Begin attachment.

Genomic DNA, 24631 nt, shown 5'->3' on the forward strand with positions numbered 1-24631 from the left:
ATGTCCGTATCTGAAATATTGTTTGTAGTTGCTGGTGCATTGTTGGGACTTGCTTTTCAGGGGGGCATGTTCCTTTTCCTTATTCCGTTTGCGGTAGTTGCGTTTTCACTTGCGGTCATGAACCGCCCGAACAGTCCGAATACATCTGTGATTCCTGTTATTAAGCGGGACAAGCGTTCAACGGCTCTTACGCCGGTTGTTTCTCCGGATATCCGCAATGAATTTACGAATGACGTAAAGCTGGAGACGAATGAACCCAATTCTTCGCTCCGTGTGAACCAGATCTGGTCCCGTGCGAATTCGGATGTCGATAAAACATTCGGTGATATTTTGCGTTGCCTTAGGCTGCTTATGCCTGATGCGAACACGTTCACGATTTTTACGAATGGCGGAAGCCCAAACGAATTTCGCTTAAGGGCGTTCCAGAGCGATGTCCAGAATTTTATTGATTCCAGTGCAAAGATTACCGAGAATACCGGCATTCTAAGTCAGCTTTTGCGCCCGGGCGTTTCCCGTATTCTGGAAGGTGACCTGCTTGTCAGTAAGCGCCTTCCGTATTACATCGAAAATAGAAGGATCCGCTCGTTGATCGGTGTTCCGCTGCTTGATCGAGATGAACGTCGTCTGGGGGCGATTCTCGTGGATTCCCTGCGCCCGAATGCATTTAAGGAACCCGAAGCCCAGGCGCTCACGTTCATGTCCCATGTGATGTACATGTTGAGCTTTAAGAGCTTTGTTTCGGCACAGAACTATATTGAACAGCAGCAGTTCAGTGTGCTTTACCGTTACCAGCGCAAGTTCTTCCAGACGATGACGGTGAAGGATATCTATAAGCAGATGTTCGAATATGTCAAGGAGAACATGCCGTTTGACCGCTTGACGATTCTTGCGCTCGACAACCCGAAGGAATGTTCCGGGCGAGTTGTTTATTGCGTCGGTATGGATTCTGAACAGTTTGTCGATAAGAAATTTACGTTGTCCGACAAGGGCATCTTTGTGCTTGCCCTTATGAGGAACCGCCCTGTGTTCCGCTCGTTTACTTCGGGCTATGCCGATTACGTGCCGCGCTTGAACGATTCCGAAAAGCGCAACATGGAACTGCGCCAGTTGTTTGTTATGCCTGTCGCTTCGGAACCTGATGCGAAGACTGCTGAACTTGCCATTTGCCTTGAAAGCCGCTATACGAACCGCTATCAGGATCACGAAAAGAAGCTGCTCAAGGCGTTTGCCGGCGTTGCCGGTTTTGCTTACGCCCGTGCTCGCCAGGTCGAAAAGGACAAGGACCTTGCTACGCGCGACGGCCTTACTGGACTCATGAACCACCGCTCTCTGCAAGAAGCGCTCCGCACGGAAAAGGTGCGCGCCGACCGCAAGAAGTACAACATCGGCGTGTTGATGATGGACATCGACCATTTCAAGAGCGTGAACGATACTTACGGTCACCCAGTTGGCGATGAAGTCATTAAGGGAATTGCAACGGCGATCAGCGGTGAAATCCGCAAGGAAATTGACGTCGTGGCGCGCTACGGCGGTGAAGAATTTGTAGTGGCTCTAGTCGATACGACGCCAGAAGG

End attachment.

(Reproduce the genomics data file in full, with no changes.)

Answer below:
Genomic DNA, 24631 nt, shown 5'->3' on the forward strand with positions numbered 1-24631 from the left:
ATGTCCGTATCTGAAATATTGTTTGTAGTTGCTGGTGCATTGTTGGGACTTGCTTTTCAGGGGGGCATGTTCCTTTTCCTTATTCCGTTTGCGGTAGTTGCGTTTTCACTTGCGGTCATGAACCGCCCGAACAGTCCGAATACATCTGTGATTCCTGTTATTAAGCGGGACAAGCGTTCAACGGCTCTTACGCCGGTTGTTTCTCCGGATATCCGCAATGAATTTACGAATGACGTAAAGCTGGAGACGAATGAACCCAATTCTTCGCTCCGTGTGAACCAGATCTGGTCCCGTGCGAATTCGGATGTCGATAAAACATTCGGTGATATTTTGCGTTGCCTTAGGCTGCTTATGCCTGATGCGAACACGTTCACGATTTTTACGAATGGCGGAAGCCCAAACGAATTTCGCTTAAGGGCGTTCCAGAGCGATGTCCAGAATTTTATTGATTCCAGTGCAAAGATTACCGAGAATACCGGCATTCTAAGTCAGCTTTTGCGCCCGGGCGTTTCCCGTATTCTGGAAGGTGACCTGCTTGTCAGTAAGCGCCTTCCGTATTACATCGAAAATAGAAGGATCCGCTCGTTGATCGGTGTTCCGCTGCTTGATCGAGATGAACGTCGTCTGGGGGCGATTCTCGTGGATTCCCTGCGCCCGAATGCATTTAAGGAACCCGAAGCCCAGGCGCTCACGTTCATGTCCCATGTGATGTACATGTTGAGCTTTAAGAGCTTTGTTTCGGCACAGAACTATATTGAACAGCAGCAGTTCAGTGTGCTTTACCGTTACCAGCGCAAGTTCTTCCAGACGATGACGGTGAAGGATATCTATAAGCAGATGTTCGAATATGTCAAGGAGAACATGCCGTTTGACCGCTTGACGATTCTTGCGCTCGACAACCCGAAGGAATGTTCCGGGCGAGTTGTTTATTGCGTCGGTATGGATTCTGAACAGTTTGTCGATAAGAAATTTACGTTGTCCGACAAGGGCATCTTTGTGCTTGCCCTTATGAGGAACCGCCCTGTGTTCCGCTCGTTTACTTCGGGCTATGCCGATTACGTGCCGCGCTTGAACGATTCCGAAAAGCGCAACATGGAACTGCGCCAGTTGTTTGTTATGCCTGTCGCTTCGGAACCTGATGCGAAGACTGCTGAACTTGCCATTTGCCTTGAAAGCCGCTATACGAACCGCTATCAGGATCACGAAAAGAAGCTGCTCAAGGCGTTTGCCGGCGTTGCCGGTTTTGCTTACGCCCGTGCTCGCCAGGTCGAAAAGGACAAGGACCTTGCTACGCGCGACGGCCTTACTGGACTCATGAACCACCGCTCTCTGCAAGAAGCGCTCCGCACGGAAAAGGTGCGCGCCGACCGCAAGAAGTACAACATCGGCGTGTTGATGATGGACATCGACCATTTCAAGAGCGTGAACGATACTTACGGTCACCCAGTTGGCGATGAAGTCATTAAGGGAATTGCAACGGCGATCAGCGGTGAAATCCGCAAGGAAATTGACGTCGTGGCGCGCTACGGCGGTGAAGAATTTGTAGTGGCTCTAGTCGATACGACGCCAGAAGG